For 2011, we expect positive surprises to emerge from Africa. Many of the promising countries that we refer to as the '7% Club' are in Africa. The '7% Club' are countries that expected to achieve +7% growth on average for several years. The reason why this matters is that growth doubles in a decade.

The biggest concentration of overlooked markets that could grow over 7% is in Africa.

Ghana, according to our Standard Chartered Global Research forecasts, could become one of the fastest growing economies in the world in 2011, as oil comes on stream in significant quantities. Ghana's economy, one of the better managed in Africa, has proved to be 75% larger than previously thought.

One a medium-term perspective, we are very optimistic as we state in 'The Super-cycle Report'. In the report, we focus on some of the key drivers that already impacting the world economy.

There are, of course, risks to this outlook. Avoiding a hard landing in China is crucial. Avoiding deflation in the US is another necessity. The greatest risk is protectionism. Protectionism and different combinations of fiscal austerity and monetary polices could bring turbulence to currency markets. Escalation of currency intervention in the developed markets as well as the emerging world could be a potential policy mistake.

How long the current deflationary environment persists, and how well the exit from quantitative easing is implemented will determine the relative performance of the three principal asset classes: fixed income, precious metals and equities. Longer-term we expect that large-cap equities with significant sales to emerging markets will be the preferred asset class.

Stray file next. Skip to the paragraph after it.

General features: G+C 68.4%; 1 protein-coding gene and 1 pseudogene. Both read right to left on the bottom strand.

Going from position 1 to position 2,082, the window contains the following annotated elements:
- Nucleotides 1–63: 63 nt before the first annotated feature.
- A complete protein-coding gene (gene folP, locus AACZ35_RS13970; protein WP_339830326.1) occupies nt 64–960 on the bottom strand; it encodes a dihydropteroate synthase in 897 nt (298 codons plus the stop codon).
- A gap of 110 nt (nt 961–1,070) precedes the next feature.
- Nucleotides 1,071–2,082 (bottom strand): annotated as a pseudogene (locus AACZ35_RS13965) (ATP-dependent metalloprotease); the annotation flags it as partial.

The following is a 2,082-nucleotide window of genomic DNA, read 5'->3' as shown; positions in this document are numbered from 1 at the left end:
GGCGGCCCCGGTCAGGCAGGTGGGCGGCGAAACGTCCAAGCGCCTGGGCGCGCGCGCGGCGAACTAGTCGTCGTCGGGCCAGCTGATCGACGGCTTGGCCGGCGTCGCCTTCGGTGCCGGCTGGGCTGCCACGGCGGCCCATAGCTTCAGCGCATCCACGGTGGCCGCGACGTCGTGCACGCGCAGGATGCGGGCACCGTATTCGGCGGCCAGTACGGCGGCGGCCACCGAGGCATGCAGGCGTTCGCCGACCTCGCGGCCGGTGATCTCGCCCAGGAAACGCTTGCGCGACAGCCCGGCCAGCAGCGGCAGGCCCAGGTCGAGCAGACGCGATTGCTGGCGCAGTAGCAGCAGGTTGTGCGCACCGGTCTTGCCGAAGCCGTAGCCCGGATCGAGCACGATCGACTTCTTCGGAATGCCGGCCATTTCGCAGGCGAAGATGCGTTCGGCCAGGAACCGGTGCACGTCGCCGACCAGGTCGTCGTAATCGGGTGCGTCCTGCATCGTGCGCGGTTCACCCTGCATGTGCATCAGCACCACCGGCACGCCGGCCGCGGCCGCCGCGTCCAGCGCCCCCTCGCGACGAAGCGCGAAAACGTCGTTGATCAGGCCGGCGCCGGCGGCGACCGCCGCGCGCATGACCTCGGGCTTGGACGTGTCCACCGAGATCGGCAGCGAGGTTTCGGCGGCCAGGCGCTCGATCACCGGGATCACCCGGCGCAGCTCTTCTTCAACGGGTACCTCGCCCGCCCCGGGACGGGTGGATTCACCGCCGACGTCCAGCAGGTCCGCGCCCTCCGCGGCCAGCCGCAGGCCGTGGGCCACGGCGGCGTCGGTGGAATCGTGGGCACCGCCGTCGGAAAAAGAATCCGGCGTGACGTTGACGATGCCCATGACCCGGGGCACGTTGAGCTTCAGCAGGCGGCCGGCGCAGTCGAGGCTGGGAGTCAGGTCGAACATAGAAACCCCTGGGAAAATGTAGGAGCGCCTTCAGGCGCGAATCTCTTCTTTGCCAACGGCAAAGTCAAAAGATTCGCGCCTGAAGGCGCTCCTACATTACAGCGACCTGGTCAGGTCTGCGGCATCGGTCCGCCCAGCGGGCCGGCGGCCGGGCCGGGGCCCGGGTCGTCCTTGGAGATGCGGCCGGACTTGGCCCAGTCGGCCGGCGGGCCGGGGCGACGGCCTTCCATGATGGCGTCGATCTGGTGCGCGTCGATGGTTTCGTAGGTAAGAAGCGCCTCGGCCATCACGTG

Which are the markets and countries that are likely to benefit the most? The countries that will succeed are those with the cash, the commodities and the creativity. In recent years, we at Standard Chartered Global Research have described what was happening as the New World Order; reflecting a shift in the balance of economic and financial power from the West to the East. While still valid, a super-cycle better reflects what is happening in asset markets and the economy globally. It is still possible for the West, including the American and European companies, to do well in the environment, particularly if they are creative. Yet it is the emerging and frontier markets that appear to be the clear winners.